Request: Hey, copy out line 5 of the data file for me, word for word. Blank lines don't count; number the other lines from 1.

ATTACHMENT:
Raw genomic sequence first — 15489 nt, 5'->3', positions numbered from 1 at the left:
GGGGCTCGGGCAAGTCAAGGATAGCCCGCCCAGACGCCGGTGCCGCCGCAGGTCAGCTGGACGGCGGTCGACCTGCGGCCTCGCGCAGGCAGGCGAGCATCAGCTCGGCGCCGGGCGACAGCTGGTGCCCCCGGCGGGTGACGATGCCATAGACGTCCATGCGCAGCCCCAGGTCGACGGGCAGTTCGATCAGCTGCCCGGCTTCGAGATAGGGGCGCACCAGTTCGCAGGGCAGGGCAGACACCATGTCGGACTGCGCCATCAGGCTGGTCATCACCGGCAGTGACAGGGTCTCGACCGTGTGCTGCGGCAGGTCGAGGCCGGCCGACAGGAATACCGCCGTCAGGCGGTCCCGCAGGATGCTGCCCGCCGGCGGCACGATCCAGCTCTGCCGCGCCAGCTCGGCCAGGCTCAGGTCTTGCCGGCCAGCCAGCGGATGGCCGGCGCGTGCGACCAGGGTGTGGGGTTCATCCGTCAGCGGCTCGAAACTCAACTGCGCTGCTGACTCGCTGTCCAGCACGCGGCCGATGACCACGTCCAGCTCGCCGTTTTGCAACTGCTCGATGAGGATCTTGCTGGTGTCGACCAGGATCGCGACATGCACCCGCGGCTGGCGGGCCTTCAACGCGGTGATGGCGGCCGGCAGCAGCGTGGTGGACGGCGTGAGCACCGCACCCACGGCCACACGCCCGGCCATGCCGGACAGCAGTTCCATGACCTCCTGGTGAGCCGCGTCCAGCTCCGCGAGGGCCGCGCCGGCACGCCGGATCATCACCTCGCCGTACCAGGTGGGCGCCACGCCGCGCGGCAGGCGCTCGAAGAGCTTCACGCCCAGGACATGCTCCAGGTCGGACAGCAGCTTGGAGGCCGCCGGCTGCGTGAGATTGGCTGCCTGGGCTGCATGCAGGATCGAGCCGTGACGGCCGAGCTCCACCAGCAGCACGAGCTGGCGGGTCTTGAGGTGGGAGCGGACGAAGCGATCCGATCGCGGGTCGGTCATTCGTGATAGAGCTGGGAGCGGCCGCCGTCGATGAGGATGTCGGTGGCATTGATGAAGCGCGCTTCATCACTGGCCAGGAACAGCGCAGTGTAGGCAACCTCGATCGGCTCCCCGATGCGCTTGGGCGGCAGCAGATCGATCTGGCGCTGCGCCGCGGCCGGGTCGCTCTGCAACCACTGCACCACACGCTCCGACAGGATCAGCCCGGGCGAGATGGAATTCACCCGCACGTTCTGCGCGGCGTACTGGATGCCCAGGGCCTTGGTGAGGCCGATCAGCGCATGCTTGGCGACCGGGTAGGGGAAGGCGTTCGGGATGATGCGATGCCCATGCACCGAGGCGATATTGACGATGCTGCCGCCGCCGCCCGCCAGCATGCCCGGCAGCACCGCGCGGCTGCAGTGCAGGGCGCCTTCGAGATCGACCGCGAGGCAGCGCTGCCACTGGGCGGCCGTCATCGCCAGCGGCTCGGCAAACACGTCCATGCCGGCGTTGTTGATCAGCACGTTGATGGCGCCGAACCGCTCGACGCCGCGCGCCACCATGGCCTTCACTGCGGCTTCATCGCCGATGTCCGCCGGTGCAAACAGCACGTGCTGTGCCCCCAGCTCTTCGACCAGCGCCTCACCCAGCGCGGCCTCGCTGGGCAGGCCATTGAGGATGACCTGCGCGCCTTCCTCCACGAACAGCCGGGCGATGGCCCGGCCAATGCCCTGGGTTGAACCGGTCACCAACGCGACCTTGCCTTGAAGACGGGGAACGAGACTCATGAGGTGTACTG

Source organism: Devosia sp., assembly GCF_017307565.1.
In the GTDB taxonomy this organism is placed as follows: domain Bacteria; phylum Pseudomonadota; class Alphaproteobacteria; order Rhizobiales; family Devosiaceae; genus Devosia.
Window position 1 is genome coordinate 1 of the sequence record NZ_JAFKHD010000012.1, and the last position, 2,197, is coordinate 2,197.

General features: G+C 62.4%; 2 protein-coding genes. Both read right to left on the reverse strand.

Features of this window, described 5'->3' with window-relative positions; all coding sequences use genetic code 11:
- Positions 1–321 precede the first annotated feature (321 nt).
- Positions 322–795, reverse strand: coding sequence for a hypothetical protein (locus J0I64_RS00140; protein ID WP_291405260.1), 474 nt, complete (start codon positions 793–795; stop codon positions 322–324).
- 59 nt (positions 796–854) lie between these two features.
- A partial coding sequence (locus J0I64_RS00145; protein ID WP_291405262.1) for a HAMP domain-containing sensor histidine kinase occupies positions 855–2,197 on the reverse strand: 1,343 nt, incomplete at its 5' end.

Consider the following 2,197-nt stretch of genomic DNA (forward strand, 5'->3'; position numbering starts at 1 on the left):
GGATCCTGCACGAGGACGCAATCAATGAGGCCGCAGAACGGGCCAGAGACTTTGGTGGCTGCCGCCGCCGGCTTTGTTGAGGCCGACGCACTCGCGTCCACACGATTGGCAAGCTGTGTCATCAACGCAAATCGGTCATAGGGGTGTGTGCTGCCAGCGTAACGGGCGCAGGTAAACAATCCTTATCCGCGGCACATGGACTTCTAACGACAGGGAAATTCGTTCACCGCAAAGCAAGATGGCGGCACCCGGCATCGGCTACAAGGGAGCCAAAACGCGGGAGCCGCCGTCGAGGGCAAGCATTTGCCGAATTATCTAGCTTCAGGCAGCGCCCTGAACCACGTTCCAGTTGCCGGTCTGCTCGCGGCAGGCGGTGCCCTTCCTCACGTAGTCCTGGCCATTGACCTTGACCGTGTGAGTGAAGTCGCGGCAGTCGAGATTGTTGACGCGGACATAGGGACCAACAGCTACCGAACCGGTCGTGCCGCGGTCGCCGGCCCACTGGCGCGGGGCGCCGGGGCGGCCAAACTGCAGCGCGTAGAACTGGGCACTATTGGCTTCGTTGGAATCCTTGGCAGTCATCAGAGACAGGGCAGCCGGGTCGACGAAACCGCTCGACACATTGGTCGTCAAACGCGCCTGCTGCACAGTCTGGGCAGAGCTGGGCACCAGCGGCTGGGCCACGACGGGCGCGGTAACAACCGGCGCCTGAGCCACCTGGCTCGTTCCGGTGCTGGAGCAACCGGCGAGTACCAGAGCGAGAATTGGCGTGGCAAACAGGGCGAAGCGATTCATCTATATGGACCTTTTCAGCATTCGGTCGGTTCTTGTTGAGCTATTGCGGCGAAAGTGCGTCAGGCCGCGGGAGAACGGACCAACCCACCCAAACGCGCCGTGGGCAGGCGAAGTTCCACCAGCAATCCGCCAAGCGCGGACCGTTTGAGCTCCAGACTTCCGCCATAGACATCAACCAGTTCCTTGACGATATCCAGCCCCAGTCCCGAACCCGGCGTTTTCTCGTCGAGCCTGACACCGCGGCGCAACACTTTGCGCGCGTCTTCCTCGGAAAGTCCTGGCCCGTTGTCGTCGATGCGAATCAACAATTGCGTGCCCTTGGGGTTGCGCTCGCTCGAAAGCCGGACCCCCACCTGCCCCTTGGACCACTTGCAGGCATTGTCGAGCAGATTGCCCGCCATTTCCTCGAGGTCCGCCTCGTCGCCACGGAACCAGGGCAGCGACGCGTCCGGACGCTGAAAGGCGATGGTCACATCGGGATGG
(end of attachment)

Window position 1 is genome coordinate 1 of the sequence record NZ_JAFKHD010000012.1, and the last position, 2,197, is coordinate 2,197.